That is John Armstrong’s take on Parliament yesterday:
An ugly afternoon in Parliament – and, at times, a downright nasty one; an afternoon when the atmosphere was choked with personal attacks, personal insults, charges of blackmail, allegations of dirt-throwing and threats to really dish the dirt. …
Quite why things should have got so rough is hard to explain. But the tone was set from the moment the Prime Minister produced some material which she and Labour thought would finally nail John Key. …
But if Clark’s gaffe was a low point – and it was revealing in showing the lengths to which Labour is going to find some dirt on Key – there was more to come.
Has Clark apologised yet by the way?
A further argument which began with Mark’s leader, Winston Peters, accusing National of “venal, corrupt politics” culminated in Act leader Rodney Hide referring to Peters as a “tired old drunk”.
It took a few minutes, but Peters eventually demanded Hide apologise. “If he does not, then I am going to tell the House the truth about him, which I have hitherto kept to myself. He can laugh and giggle. This is his last warning.”
But Hide argued he could not apologise. If he did, it would look like he was being blackmailed and Peters had “something on me that was true”.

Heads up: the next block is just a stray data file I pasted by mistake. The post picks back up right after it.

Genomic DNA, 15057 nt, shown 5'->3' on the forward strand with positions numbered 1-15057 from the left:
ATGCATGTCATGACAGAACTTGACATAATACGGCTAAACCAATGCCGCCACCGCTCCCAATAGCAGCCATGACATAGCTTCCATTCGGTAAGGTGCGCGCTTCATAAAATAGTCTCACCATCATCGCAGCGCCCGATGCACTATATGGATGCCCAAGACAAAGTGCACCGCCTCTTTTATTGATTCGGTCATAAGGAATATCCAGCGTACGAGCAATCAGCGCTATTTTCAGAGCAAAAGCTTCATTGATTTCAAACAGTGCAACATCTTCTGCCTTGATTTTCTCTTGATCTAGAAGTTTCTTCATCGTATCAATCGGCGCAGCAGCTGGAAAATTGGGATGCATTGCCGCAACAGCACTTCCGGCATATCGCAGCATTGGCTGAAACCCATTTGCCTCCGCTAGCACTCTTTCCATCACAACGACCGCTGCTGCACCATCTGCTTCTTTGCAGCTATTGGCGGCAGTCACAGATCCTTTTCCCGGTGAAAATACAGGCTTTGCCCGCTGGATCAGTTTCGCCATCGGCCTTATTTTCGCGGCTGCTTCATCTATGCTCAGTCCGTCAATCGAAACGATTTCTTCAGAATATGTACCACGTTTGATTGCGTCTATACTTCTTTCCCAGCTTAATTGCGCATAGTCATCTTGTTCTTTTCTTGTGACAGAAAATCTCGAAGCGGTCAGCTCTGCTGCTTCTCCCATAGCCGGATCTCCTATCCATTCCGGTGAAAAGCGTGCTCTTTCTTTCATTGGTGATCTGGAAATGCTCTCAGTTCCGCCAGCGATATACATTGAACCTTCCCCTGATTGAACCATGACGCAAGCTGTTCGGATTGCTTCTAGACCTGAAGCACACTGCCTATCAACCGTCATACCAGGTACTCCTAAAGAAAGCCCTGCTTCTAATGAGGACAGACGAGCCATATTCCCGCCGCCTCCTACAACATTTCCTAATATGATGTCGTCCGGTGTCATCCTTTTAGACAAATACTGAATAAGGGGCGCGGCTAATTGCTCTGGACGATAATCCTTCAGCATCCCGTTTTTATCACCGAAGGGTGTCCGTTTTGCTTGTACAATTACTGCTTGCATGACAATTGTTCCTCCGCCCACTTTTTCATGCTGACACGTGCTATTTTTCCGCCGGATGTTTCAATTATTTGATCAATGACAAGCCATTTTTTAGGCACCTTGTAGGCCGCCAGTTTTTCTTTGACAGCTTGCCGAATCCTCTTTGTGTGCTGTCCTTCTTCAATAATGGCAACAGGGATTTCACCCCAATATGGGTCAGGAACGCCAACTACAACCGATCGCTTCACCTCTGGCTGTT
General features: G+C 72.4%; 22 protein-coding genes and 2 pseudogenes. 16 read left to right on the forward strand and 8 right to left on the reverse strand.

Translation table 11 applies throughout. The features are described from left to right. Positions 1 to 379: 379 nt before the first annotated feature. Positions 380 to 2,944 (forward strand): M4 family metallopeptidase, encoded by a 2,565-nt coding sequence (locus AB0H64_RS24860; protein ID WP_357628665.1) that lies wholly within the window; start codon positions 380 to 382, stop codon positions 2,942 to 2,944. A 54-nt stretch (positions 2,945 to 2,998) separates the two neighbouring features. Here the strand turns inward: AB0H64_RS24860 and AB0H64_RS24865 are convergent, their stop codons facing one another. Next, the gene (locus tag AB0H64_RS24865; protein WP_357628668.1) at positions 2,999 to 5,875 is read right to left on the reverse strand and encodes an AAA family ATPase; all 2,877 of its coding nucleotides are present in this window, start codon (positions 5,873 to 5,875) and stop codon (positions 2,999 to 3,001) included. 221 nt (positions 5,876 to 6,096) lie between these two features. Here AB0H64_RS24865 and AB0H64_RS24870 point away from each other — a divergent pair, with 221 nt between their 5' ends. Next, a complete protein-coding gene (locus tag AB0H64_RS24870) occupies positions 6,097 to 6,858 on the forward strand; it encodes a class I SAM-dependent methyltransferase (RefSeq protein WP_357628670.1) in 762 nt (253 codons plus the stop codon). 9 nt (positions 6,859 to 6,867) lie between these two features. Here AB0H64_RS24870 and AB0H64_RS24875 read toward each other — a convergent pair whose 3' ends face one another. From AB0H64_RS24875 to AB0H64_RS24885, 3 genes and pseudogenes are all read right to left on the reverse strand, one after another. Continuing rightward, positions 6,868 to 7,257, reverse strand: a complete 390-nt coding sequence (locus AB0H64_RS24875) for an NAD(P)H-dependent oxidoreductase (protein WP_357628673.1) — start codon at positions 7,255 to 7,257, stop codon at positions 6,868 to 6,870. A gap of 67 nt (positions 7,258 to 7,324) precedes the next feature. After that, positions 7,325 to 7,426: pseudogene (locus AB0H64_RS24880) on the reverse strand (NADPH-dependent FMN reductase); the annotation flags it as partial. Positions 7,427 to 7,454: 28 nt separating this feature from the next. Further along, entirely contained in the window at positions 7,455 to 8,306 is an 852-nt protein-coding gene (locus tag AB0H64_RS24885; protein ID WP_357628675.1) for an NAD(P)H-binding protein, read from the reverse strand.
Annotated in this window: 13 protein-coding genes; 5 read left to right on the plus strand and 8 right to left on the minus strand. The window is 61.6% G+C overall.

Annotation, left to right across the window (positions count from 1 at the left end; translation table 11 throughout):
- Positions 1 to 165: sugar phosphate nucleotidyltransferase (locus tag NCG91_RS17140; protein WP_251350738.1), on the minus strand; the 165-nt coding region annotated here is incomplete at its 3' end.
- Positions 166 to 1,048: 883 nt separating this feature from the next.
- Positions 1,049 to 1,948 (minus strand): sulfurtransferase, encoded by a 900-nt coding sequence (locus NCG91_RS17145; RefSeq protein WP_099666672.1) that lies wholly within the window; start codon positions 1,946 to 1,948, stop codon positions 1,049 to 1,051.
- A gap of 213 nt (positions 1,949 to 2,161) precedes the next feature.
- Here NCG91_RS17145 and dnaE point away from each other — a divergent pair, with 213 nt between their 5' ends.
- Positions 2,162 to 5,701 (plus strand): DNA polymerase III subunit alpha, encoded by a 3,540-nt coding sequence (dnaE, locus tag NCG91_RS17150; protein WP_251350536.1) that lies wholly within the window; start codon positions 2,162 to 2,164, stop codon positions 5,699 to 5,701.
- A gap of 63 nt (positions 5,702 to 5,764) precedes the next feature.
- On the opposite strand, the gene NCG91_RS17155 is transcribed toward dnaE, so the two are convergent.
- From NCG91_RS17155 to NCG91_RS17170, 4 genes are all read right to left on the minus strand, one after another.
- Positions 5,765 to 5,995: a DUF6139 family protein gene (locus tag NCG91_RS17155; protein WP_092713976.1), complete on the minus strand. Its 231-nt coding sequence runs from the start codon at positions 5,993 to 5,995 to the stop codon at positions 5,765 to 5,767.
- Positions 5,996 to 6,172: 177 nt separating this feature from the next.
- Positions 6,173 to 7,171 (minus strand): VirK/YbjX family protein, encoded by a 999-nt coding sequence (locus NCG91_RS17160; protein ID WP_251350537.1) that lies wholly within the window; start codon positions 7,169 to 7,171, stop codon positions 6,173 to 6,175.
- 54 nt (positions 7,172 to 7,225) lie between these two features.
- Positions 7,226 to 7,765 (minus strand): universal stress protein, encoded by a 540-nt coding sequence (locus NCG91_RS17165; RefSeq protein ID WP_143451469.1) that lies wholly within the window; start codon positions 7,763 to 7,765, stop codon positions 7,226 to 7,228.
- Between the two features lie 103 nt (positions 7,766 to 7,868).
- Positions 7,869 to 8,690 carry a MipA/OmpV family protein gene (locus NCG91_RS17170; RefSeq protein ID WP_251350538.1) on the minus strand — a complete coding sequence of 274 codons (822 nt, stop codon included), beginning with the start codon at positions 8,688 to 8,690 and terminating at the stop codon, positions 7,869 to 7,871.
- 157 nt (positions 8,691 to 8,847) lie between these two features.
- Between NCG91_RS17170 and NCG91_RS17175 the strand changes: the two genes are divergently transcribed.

There was more argument and more intervention from the Speaker. But no apology. Peters saved whatever he had to say about Hide for another day.
In fact Rodney did not call Winston a “tired old drunk”. The full Hansard is below:
Rt Hon Winston Peters: If the Insurance Council of New Zealand is a subscriber to a political party’s coffers and gains from it a commitment to privatise ACC after the next election, what do we call that, if not venal, corrupt politics?
Hon Bill English: I raise a point of order, Madam Speaker. That member is an experienced member and knows that it is out of order to imply that someone in the House is influenced by factors outside the House.
Hon Trevor Mallard: The member certainly raised that as a possibility; he did not state it as a fact. I think there is room for the Minister to answer the question properly.
Rt Hon Winston Peters: Just because the truth hurts is no reason for someone to object in this House. Let me say this: the Insurance Council of New Zealand is a subscriber to the National Party’s coffers. Those members know it, and I—
Madam SPEAKER: That is not speaking to the point of order.
Rodney Hide: That is not correct. The Minister has no responsibility for what Mr Peters raised. And Mr Mallard is wrong, because if he were right, we would be able to raise as a possibility that Mr Peters is a tired old drunk, and we are not allowed to say that.
Rodney was making the point that Winston can not accuse MPs of corruption by hiding behind the defence he merely said it was a possibility, and used an example to illustrate that.
But the interjections, barracking, needling and insults continued. At one point, Labour’s Trevor Mallard described a question from National’s Anne Tolley as “just stupid”. The stopper had clearly been put on the milk of human kindness.
But most sobering of all was the realisation that all this was a portent of what is yet to come – an ugly, nasty and vicious election campaign.
Sadly John will probably be correct. But I would suggest readers reflect on where the ugliness, the nastines and viciousness is almost exclusively coming from.